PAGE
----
“Je suis nul!”
Until reading the other day about a new critique of French education, I hadn’t thought of that self-denigrating little expression much since I taught English to high-school and college students in Aix-en-Provence almost 25 years ago. It translates, more or less, into “I’m useless!” – and I heard it pretty often from my pupils as a rueful commentary on their spoken English. Perhaps the words aren’t so different from those uttered by students around the world grappling with a new language.
But I got a glimpse of the expression’s particular connection to French educational attitudes when I was introduced to a class of 10th graders at the start of the school year and one struggled to get out a few words in English. “Oh, he’s not very good,” the teacher told me out loud in front of the entire class. Over and over, students of 15, 16, or 17 would tell me, apparently repeating what teachers had told them, that they were no good at, say, science, or literature — as if their abilities were already set in stone. The kids were by and large a great bunch, full of exuberance and opinions on all kinds of topics, but at times they exhibited a troubling negativity and self-doubt when it came to things academic.
Now comes a new book by Peter Gumbel, a British expat who teaches at Sciences Po, France’s elite Institute of Political Studies, lambasting the French education system for humiliating children, neglecting teamwork, character-building, and positive reinforcement, and fostering pervasive low self-confidence. In an excerpt of On achève bien les écoliers (They Shoot Schoolchildren, Don’t They?), published in Sunday’s Observer, Gumbel writes that when he moved to Paris and enrolled his two daughters in school, the rigor he had expected was accompanied by a worrisome downside:
There were obvious symptoms: tummy aches and other signs of stress, an unhealthy phobia about making mistakes and flashes of self-doubt. “I’m hopeless at maths,” my eldest daughter declared one day. “No, you’re not, you just need to work at it harder,” was my reply. “No, daddy, you don’t understand anything. I’m hopeless.”
Gumbel cites international studies showing that French kids “are more anxious and intimidated in school than their peers in Europe or other developed countries.” And his critique, which has already provoked huge controversy in France, has significant implications for the nation’s higher-education system. Despite the steller academic qualifications of his Sciences Po students, who must pass notoriously difficult exams to be admitted, Gumbel reports that they don’t exactly appear to be reveling in the life of the mind:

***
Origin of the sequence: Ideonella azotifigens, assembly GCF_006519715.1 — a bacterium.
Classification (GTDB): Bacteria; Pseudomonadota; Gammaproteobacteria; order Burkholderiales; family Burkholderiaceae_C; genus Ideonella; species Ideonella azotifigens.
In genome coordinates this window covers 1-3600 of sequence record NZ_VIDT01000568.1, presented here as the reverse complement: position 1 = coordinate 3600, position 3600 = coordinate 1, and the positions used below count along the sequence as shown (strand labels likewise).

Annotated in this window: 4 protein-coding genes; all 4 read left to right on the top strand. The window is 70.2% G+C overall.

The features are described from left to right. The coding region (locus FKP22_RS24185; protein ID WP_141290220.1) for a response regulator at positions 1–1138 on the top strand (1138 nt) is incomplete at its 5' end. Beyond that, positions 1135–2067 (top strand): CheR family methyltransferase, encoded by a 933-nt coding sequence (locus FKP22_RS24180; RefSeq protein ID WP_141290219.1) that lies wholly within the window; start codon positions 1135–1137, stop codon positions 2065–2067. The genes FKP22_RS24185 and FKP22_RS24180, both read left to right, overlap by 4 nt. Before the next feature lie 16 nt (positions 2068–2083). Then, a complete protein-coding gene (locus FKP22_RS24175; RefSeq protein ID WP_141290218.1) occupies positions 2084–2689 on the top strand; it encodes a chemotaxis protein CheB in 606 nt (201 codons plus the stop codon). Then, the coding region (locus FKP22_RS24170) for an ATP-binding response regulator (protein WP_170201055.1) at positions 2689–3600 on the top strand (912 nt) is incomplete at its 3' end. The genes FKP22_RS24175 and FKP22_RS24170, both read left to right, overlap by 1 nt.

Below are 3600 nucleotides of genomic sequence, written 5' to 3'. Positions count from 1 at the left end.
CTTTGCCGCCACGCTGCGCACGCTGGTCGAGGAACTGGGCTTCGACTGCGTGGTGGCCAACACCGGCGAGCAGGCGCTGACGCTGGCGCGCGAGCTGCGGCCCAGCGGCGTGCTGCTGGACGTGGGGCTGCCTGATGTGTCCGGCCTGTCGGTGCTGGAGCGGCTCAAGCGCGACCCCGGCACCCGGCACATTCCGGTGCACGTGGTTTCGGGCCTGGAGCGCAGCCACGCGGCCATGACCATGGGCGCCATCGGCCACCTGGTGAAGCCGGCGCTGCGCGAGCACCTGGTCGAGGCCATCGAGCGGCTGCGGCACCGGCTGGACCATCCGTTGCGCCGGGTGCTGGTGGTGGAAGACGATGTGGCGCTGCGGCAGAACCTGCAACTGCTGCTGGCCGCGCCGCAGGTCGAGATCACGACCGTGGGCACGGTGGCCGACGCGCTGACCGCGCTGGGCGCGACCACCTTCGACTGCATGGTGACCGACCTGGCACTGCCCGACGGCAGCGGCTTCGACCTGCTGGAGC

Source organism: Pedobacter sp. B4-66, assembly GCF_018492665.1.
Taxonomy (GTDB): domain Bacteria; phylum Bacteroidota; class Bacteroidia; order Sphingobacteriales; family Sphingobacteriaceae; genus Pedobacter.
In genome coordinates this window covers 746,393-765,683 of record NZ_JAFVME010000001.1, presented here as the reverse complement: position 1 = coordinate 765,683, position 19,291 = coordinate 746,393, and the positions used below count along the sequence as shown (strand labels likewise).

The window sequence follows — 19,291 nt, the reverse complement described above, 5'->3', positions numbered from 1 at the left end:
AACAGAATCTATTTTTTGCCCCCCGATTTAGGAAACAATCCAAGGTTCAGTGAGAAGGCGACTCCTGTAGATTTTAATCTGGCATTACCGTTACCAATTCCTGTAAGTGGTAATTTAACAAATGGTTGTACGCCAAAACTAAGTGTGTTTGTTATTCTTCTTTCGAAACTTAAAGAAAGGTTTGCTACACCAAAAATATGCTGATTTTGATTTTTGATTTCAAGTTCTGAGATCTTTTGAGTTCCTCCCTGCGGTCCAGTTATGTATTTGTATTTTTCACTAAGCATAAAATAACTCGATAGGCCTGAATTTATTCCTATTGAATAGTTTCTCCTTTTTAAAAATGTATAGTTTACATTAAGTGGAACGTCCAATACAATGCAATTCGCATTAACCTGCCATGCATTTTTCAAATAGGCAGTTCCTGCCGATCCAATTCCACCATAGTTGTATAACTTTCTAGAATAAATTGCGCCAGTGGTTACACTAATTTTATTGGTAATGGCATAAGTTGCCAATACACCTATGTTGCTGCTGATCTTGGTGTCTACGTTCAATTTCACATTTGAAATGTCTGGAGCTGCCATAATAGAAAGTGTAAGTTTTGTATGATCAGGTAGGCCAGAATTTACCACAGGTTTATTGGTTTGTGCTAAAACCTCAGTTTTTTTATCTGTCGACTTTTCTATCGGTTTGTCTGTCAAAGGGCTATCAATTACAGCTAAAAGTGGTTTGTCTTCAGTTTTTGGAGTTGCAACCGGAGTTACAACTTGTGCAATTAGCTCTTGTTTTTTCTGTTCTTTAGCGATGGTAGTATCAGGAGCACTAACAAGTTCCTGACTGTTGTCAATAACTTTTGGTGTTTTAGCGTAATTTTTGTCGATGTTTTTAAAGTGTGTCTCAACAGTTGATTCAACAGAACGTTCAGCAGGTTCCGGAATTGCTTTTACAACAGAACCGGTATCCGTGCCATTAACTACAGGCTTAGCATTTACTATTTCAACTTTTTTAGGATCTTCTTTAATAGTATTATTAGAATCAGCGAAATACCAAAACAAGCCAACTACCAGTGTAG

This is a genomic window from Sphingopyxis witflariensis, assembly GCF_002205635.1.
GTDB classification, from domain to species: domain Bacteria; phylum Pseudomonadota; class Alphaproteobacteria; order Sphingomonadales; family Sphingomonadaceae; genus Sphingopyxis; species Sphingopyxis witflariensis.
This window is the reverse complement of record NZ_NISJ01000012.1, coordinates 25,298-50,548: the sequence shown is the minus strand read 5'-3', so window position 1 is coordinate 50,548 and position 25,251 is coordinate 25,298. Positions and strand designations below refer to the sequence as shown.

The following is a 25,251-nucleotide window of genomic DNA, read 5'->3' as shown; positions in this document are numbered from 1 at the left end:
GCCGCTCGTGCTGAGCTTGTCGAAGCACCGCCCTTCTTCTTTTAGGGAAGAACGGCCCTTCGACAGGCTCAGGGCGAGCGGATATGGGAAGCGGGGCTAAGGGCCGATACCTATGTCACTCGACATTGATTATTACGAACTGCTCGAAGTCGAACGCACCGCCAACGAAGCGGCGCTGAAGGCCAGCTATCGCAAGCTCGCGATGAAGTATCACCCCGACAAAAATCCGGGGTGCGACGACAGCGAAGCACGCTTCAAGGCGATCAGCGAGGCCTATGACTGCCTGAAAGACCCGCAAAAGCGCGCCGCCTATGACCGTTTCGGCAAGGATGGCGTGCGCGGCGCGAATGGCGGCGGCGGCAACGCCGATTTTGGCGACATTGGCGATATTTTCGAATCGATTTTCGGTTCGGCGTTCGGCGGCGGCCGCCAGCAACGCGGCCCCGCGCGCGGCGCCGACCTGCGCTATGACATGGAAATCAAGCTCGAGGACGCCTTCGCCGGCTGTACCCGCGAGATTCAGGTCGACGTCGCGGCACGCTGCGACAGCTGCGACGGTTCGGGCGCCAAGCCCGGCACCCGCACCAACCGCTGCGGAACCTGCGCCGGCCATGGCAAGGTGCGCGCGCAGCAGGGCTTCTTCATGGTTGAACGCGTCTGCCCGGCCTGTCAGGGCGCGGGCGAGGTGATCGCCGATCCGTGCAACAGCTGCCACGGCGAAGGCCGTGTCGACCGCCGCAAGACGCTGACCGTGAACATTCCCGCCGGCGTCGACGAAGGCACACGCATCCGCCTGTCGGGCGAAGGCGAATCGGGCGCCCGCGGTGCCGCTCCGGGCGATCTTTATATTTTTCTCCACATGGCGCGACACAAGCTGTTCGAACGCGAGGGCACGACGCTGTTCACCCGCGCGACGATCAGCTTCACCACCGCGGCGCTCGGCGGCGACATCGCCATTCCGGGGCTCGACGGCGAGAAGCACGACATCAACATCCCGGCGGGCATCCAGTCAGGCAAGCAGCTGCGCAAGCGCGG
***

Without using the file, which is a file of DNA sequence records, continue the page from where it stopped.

The big surprise for me was not how bright these students were – and most are very, very bright – but how low their self-confidence was. Getting them to participate in classroom discussions was like pulling teeth. Exam time was trauma time: every year, several burst into tears during the oral.
In The Great Brain Race, I write optimistically of the potential of meritocratic college admissions standards around the world to allow young people to get ahead based on what they know rather than who they are (whether family background or nationality). And in the United States I haven’t had much patience for the self-esteem movement in K-12 education: we know that American pupils tend to have a much higher opinion of their academic abilities than is warranted by the evidence. But the message of Gumbel’s book certainly gives me pause. (Hat tip to Paris-based literary critic Natasha Lehrer for drawing my attention to the Observer article). If, as Gumbel maintains, France’s success at upholding high scholastic standards, and its exam-based path to upward mobility, goes hand in hand with a K-12 system that squelches students’ self-worth, that hardly seems the pathway to creating universities full of students who are worthy heirs to France’s great tradition of free thought and analytical rigor.